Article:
Coddington’s early death in 1982 was a considerable loss to the study of Keynesian economics, not least because of his lucid taxonomy of differing schools of interpretation. His piece on ‘the search for first principles’, which originally appeared as a scholarly article in 1976, is reprinted in this posthumous volume, buttressed by five like-minded essays. Coddington’s major stroke was to identify a ‘Keynesian Fundamentalist’ position – fundamentalist in the sense that it represented a direct frontal attack upon all attempts to reduce market phenomena to a theory of individual choices. So long as the market could be seen as the means of meeting every rational demand by, so to speak, a rational supply at the right price, everyone was happy. Felicity, to be sure, was underpinned by the assumption of a market-clearing equilibrium. The Fundamentalist objection is that it is impossible to postulate equilibrium upon individual choice in a world where expectations are vitiated by uncertainty.
This view undeniably finds an eloquent champion in Keynes. He flirted with it in the General Theory of 1936 and consummated the affair in the article he contributed to the Quarterly Journal of Economics for 1937, which is hailed by Fundamentalists as ‘Keynes’s ultimate meaning’. For this, of course, is the name of the game – what Keynes really meant. The rules of the game have naturally been interpreted by different economists so as to maximise their own chances of winning. It has been justly observed that the term ‘Fundamentalist’ is in this respect a misnomer since it does ‘not betoken a “fundamentalist” concern for the authority of “the texts”, but rather the opposite’. (Coddington is paraphrasing Don Patinkin’s argument here.) The vices of selective quotation and tendentious exegesis certainly do not reside solely in one quarter. They are generated by a felt need to seek authority from the past for rival views in the present. Thus economists are tempted to suppose that what Keynes ‘meant’ must be consistent with the true ‘meaning’ of Keynesian economics. The late Joan Robinson had peculiarly strong reasons for claiming this sort of counter-textual intuition, as in her comment that ‘there were moments when we had some trouble in getting Maynard to see what the point of his revolution really was.’ All that a historian can do, pitted against such odds, is try to find out what Keynes meant to mean.
Fundamentalism is seen by Coddington as one theoretical school. It stands distinct from ‘Hydraulicism’ of the kind popularised at the level of theory by Hicks and in the textbooks by Samuelson. This model seizes on aggregate flows as the salient feature of analysis, especially as regards the policy role of government. Finally, in Coddington’s account, comes ‘Reconstituted Reductionism’, conceived as an effort at salvage by economists who acknowledge that the equilibrium hypothesis has sunk. What they seek to save is a theory based on individual choice (hence reductionist) in a situation other than that of equilibrium. All these theories are Keynesian in the sense that they do not presume the actual existence of such an equilibrium; each has ground for dispute with the others in explaining why the presumption is invalid.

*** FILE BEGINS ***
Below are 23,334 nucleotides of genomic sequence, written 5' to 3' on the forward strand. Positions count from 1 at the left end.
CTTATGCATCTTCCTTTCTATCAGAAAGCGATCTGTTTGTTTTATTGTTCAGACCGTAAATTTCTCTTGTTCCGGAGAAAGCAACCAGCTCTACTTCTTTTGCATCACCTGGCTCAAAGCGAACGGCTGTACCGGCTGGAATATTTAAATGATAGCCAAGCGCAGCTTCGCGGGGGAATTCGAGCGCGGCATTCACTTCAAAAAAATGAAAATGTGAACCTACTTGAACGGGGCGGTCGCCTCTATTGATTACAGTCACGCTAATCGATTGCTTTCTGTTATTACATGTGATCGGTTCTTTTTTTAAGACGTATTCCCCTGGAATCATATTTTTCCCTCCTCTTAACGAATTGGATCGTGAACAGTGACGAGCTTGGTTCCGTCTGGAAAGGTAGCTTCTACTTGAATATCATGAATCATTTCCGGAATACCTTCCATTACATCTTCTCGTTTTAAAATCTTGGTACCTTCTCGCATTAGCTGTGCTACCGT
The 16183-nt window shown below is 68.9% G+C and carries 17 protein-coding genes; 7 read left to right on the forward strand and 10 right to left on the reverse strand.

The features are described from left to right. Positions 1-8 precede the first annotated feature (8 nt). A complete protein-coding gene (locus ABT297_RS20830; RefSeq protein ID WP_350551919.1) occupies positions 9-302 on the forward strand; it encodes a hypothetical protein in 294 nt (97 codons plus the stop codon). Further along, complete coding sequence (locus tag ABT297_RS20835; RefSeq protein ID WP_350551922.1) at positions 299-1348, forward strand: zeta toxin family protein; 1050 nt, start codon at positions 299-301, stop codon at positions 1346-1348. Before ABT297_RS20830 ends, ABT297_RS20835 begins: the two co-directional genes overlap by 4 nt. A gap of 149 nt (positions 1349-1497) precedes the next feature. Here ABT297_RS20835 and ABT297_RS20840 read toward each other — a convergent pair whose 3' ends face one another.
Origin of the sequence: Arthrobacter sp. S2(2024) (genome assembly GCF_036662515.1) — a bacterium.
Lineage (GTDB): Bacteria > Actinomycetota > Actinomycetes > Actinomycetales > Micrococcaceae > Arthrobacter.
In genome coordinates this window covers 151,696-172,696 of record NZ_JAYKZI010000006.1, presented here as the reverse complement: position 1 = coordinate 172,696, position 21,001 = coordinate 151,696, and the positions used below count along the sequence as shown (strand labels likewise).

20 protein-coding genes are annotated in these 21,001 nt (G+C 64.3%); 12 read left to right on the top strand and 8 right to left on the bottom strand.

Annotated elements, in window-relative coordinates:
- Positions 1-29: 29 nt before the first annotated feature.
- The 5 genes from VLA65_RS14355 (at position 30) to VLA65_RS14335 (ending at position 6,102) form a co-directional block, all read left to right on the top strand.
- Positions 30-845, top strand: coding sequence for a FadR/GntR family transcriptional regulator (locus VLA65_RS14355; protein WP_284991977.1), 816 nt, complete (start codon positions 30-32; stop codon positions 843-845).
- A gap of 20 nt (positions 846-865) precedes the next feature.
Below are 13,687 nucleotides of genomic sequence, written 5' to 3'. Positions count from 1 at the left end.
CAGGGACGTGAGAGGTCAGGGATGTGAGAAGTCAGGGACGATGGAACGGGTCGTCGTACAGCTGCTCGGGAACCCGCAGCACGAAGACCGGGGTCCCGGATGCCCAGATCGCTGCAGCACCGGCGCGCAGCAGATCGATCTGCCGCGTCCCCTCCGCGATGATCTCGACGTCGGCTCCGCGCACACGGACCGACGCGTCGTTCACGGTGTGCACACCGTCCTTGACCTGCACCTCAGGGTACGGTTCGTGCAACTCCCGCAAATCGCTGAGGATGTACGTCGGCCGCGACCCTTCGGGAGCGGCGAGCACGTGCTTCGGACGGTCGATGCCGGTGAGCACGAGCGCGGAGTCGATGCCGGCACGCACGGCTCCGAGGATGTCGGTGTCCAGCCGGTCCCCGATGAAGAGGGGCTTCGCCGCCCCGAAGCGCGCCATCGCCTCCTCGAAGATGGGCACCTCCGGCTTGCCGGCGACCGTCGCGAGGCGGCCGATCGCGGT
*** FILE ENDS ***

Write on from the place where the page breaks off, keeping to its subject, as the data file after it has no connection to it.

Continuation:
One explanation is that in the real world we do not enjoy the flexibility of prices, especially wages, which would permit market-clearing at full employment. But the notion that Keynes’s unique insight was to notice that wages are sticky is highly vulnerable. On the one hand, it overlooks the centrality of exactly this point in the diagnosis offered by such academic opponents as Pigou and Robbins. On the other, it disregards the General Theory’s explicit denial that flexible wages would subvert the analysis. A second line of explanation is that interest rates are sticky, and this naturally finds more favour among those who see liquidity preference as the crux of the Keynesian case. This brings in the role of psychology and uncertainty. The disappointment of expectations – especially those of entrepreneurs – becomes the crucial inhibition upon the wealth-creating potential of the economy. In peeling these explanatory onions, it seems, we are progressively invited to regard each more dire flaw in the market mechanism as the core of what Keynes really meant.